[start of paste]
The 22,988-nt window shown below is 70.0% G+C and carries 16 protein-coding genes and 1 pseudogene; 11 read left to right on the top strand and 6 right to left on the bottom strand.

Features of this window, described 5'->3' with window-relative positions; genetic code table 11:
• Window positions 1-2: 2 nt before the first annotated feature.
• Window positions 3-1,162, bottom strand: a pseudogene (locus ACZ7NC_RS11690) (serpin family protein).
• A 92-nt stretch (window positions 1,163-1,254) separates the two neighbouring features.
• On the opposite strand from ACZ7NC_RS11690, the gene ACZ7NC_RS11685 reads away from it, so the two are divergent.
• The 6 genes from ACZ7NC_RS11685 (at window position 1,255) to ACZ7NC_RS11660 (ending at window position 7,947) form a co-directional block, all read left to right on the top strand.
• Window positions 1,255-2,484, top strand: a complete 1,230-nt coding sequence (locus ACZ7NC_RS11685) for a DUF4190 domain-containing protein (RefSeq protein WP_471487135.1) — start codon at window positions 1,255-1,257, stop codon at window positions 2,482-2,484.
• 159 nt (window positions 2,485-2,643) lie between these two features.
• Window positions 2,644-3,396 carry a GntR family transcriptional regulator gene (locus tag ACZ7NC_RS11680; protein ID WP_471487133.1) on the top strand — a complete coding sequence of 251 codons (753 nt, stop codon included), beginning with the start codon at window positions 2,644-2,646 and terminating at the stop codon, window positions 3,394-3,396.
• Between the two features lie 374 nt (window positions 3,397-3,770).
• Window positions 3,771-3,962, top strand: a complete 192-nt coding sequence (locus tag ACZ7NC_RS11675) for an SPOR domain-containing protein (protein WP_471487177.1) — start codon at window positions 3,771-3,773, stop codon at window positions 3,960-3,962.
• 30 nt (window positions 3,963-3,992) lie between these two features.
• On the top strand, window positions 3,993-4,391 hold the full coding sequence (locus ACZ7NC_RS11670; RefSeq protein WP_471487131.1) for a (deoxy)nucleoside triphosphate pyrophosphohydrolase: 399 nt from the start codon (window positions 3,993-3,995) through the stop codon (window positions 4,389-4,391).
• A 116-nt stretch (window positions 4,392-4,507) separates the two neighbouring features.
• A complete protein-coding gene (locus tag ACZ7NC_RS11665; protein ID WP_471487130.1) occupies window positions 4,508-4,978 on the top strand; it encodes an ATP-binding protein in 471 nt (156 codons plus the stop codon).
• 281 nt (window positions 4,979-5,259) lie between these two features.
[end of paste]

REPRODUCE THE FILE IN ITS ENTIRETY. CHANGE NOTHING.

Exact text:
The 22,988-nt window shown below is 70.0% G+C and carries 16 protein-coding genes and 1 pseudogene; 11 read left to right on the top strand and 6 right to left on the bottom strand.

Features of this window, described 5'->3' with window-relative positions; genetic code table 11:
• Window positions 1-2: 2 nt before the first annotated feature.
• Window positions 3-1,162, bottom strand: a pseudogene (locus ACZ7NC_RS11690) (serpin family protein).
• A 92-nt stretch (window positions 1,163-1,254) separates the two neighbouring features.
• On the opposite strand from ACZ7NC_RS11690, the gene ACZ7NC_RS11685 reads away from it, so the two are divergent.
• The 6 genes from ACZ7NC_RS11685 (at window position 1,255) to ACZ7NC_RS11660 (ending at window position 7,947) form a co-directional block, all read left to right on the top strand.
• Window positions 1,255-2,484, top strand: a complete 1,230-nt coding sequence (locus ACZ7NC_RS11685) for a DUF4190 domain-containing protein (RefSeq protein WP_471487135.1) — start codon at window positions 1,255-1,257, stop codon at window positions 2,482-2,484.
• 159 nt (window positions 2,485-2,643) lie between these two features.
• Window positions 2,644-3,396 carry a GntR family transcriptional regulator gene (locus tag ACZ7NC_RS11680; protein ID WP_471487133.1) on the top strand — a complete coding sequence of 251 codons (753 nt, stop codon included), beginning with the start codon at window positions 2,644-2,646 and terminating at the stop codon, window positions 3,394-3,396.
• Between the two features lie 374 nt (window positions 3,397-3,770).
• Window positions 3,771-3,962, top strand: a complete 192-nt coding sequence (locus tag ACZ7NC_RS11675) for an SPOR domain-containing protein (protein WP_471487177.1) — start codon at window positions 3,771-3,773, stop codon at window positions 3,960-3,962.
• 30 nt (window positions 3,963-3,992) lie between these two features.
• On the top strand, window positions 3,993-4,391 hold the full coding sequence (locus ACZ7NC_RS11670; RefSeq protein WP_471487131.1) for a (deoxy)nucleoside triphosphate pyrophosphohydrolase: 399 nt from the start codon (window positions 3,993-3,995) through the stop codon (window positions 4,389-4,391).
• A 116-nt stretch (window positions 4,392-4,507) separates the two neighbouring features.
• A complete protein-coding gene (locus tag ACZ7NC_RS11665; protein ID WP_471487130.1) occupies window positions 4,508-4,978 on the top strand; it encodes an ATP-binding protein in 471 nt (156 codons plus the stop codon).
• 281 nt (window positions 4,979-5,259) lie between these two features.